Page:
NEW YORK - The king of late-night television, David Letterman, brought the curtain down on a 33-year career in an emotional final show packed with jokes and farewells from US presidents, Hollywood stars and devoted fans.
The last-ever "Late Show with David Letterman" brings to an end an American cultural institution that has been watched by millions and an extraordinary career that has inspired a generation of comedians.
Wednesday's finale opened with a bang. Former US presidents George H. and George W. Bush and Bill Clinton, as well as current president Barack Obama were filmed repeating one after the other, "our long national nightmare is over."
"Letterman is retiring," said Obama, standing shoulder to shoulder with the 68-year-old comedian in a pre-filmed segment. "You're just kidding right?" deadpanned Letterman to a no-nonsense shrug from Obama.
It was a night of rapturous applause and standing ovations from a VIP-studded crowd. The show featured gags at Letterman's expense, jokes poking fun at celebrity and play-back highlights of years gone by.
Hollywood stars Alec Baldwin, Steve Martin, Bill Murray and Jim Carrey, and comedians Jerry Seinfeld and Tina Fey led 10 stars who performed the bit "Top 10 things I've always wanted to say to Dave."
Their pithy one-liners paid tribute to the caustic and at times grumpy humour of the veteran broadcaster, the longest-serving nighttime US talk show host, who has been on air since getting his first show on NBC in 1982.
"Thank you and goodnight," Letterman said at the end of what was the 6,028th television show of his career, calling a multitude of tributes "flattering, embarrassing and gratifying."
"Thank you for everything, you've given me everything," he told his fans.
He also gave thanks to wife Regina and their 11-year-old son Harry, who sat beaming in the audience as he said how much he loved them.
Rock giants Foo Fighters played out the show to roars from the jubilant crowd at the Ed Sullivan Theater in New York.
Critics have praised Letterman for combining innovative and odd-ball antics with traditional interviews, and for inspiring some of most the talented comics working today in Britain and the United States.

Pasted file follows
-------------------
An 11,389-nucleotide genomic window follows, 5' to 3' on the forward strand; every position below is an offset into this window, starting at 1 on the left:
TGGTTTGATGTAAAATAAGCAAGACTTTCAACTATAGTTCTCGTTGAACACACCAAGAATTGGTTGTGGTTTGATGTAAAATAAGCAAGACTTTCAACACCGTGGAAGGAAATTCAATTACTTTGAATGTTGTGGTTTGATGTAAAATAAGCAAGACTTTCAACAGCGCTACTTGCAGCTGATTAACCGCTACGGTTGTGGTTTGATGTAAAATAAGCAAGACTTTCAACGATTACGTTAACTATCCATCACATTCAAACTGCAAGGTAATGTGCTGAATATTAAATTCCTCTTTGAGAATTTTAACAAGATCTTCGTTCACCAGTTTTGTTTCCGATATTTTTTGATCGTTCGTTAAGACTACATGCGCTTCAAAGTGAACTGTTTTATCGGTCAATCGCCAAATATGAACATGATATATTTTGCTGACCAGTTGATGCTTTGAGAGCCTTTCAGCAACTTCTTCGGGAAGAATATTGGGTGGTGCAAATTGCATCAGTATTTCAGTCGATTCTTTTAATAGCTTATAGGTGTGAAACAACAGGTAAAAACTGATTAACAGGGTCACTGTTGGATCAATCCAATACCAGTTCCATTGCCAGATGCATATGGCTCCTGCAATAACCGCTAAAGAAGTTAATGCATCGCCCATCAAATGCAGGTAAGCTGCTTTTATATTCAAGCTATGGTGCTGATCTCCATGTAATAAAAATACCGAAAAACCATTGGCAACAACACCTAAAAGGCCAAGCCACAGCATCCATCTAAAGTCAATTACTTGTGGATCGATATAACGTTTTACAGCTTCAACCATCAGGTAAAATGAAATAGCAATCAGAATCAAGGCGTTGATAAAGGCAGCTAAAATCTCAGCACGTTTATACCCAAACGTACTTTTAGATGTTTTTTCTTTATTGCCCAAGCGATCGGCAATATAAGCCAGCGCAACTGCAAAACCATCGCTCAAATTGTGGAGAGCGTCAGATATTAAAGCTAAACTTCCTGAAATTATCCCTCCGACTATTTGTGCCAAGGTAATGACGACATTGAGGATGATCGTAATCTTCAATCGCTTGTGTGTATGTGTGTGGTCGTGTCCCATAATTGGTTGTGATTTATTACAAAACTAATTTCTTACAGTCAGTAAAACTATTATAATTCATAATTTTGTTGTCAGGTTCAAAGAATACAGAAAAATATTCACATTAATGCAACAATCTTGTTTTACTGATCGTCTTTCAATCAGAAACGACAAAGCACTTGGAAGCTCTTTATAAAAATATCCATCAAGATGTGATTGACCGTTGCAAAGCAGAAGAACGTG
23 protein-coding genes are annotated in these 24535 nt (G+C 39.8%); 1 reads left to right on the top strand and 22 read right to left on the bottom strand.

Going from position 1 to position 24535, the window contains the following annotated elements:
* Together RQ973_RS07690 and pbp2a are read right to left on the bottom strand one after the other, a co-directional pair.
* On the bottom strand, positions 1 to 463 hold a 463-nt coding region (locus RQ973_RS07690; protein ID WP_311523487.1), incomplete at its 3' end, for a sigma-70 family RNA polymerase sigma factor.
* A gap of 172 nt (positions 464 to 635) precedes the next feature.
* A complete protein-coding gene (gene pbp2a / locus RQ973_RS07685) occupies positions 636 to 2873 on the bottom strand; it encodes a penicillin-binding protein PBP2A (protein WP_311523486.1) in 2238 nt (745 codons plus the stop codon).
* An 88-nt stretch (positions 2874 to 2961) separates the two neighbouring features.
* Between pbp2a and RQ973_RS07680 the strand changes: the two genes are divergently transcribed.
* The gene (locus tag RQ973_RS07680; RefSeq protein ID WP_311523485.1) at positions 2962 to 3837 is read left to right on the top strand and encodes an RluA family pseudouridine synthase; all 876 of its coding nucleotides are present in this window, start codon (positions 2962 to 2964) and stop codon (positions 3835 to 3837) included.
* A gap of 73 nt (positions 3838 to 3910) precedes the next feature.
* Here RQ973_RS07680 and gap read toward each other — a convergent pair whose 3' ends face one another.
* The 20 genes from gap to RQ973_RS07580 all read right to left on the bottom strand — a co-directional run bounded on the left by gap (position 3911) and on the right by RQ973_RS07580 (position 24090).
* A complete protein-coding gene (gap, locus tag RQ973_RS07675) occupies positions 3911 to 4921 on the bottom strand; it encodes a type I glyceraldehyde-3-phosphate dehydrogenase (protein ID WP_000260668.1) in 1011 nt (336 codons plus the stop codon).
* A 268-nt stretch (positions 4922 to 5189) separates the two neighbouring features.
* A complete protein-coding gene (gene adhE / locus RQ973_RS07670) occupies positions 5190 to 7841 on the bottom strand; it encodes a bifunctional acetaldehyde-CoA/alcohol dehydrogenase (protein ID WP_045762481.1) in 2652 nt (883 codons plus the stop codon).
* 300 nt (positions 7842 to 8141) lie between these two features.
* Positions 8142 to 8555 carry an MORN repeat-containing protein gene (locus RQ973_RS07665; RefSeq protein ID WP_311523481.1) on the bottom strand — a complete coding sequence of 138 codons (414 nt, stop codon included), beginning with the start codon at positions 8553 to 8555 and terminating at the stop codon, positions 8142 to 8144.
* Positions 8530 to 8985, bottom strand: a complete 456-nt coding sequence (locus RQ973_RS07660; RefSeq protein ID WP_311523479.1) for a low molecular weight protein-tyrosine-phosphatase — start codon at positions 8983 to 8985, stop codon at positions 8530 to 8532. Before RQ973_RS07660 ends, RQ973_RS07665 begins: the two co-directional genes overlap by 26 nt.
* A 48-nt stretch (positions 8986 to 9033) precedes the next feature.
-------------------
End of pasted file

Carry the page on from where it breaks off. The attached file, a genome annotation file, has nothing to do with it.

Letterman got his first comedy show on NBC, before defecting to CBS in 1993 to host the "Late Show" after the major career disappointment of losing out to Jay Leno as host of the coveted "Tonight Show."
Initially, his ratings eclipsed Leno's on NBC. Then Leno landed an interview with British actor Hugh Grant in 1995, just after he was caught with a prostitute, and Letterman's ratings never caught up.
Sarcastic, at times angry and scathing, some celebrities admitted they feared him, and ended up in his crosshairs.
Singer Cher once quipped on air that she thought he was an "a**hole" and yet he enjoyed an on-camera chemistry with many guests.
Through it all, Letterman won numerous Emmy awards - the most highly prized accolade in American television - and was nominated dozens of times, including every year from 1984 to 2009.
Other stand-out moments also set him apart.
After the horror of the September 11, 2001 attacks on the United States, Letterman was the first comedian to go back on air - six days after the Al-Qaeda hijackings that killed some 3,000 people.
In January 2000, he underwent a quintuple heart bypass. Five weeks later, he was back on air with his doctors as his guests.
In 2009, he admitted to affairs with female staffers and apologised on air, alongside his wife and his team. He kept his job.
In a nod to the past, Letterman quipped Wednesday that next time he screws up "I'll have to go on someone else's show to apologise."
In September, he will be replaced by Stephen Colbert, 51, to whom he wished nothing but the greatest success.
"I'm very excited I think he's going to do a wonderful job," he said.